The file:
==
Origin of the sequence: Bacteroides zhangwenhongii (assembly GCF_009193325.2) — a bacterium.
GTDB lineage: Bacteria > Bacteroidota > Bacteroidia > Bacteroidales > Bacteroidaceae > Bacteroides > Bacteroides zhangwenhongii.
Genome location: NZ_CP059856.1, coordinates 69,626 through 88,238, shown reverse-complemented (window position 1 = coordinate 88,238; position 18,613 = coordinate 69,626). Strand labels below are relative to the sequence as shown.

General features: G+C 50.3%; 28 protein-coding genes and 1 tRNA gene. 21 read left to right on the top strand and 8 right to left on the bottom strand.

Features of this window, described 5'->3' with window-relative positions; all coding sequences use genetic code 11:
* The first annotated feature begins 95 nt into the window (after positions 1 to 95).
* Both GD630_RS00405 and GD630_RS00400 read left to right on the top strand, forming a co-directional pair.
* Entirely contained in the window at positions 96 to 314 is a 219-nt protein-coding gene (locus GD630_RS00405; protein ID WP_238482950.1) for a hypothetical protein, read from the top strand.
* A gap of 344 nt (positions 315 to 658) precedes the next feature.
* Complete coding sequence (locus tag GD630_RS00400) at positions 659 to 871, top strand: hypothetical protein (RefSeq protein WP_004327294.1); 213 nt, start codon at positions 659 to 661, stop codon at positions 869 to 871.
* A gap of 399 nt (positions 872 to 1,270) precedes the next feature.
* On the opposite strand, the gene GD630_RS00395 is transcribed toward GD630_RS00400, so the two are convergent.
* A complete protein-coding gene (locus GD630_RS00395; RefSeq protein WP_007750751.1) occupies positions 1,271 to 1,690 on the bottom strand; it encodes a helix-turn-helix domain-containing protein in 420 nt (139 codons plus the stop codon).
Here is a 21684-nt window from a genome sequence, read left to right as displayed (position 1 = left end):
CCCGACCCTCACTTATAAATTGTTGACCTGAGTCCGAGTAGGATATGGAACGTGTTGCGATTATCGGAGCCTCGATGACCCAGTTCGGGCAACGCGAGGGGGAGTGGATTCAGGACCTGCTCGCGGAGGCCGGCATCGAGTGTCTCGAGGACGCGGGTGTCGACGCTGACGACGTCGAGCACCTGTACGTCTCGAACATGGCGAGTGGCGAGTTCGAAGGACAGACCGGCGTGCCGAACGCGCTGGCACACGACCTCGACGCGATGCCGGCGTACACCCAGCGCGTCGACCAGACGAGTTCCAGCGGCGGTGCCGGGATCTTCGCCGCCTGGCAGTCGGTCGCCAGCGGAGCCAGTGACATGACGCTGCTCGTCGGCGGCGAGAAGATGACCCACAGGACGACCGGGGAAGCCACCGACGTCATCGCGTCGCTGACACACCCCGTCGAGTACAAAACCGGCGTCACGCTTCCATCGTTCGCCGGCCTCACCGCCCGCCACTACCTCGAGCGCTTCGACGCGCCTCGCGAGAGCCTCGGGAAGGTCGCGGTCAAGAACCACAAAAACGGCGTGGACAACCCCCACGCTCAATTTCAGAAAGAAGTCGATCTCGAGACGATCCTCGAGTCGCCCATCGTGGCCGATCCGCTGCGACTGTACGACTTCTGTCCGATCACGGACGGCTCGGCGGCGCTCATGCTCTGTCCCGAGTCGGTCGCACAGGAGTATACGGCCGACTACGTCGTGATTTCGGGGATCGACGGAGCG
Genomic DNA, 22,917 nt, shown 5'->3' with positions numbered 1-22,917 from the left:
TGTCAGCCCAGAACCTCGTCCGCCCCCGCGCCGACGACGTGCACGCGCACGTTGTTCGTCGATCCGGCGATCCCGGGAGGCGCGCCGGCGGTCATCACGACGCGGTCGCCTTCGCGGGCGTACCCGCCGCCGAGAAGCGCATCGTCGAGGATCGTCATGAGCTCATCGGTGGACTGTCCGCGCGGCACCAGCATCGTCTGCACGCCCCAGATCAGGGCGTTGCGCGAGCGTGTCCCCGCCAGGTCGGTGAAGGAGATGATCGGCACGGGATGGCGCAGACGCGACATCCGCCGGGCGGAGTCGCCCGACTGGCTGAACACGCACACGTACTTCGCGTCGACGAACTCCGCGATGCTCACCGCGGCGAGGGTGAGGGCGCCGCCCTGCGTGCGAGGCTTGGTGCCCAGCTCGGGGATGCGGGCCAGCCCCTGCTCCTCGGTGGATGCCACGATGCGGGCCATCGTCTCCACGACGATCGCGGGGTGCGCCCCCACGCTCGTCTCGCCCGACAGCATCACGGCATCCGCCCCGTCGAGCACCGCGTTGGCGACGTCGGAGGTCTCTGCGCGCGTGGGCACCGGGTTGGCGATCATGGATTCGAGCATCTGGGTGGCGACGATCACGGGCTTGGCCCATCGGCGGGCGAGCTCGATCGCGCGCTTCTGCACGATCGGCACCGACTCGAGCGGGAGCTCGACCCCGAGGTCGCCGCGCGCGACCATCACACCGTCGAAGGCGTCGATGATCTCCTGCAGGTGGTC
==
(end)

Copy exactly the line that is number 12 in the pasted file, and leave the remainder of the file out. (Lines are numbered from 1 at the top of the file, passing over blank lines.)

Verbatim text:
* On the opposite strand, the gene GD630_RS00395 is transcribed toward GD630_RS00400, so the two are convergent.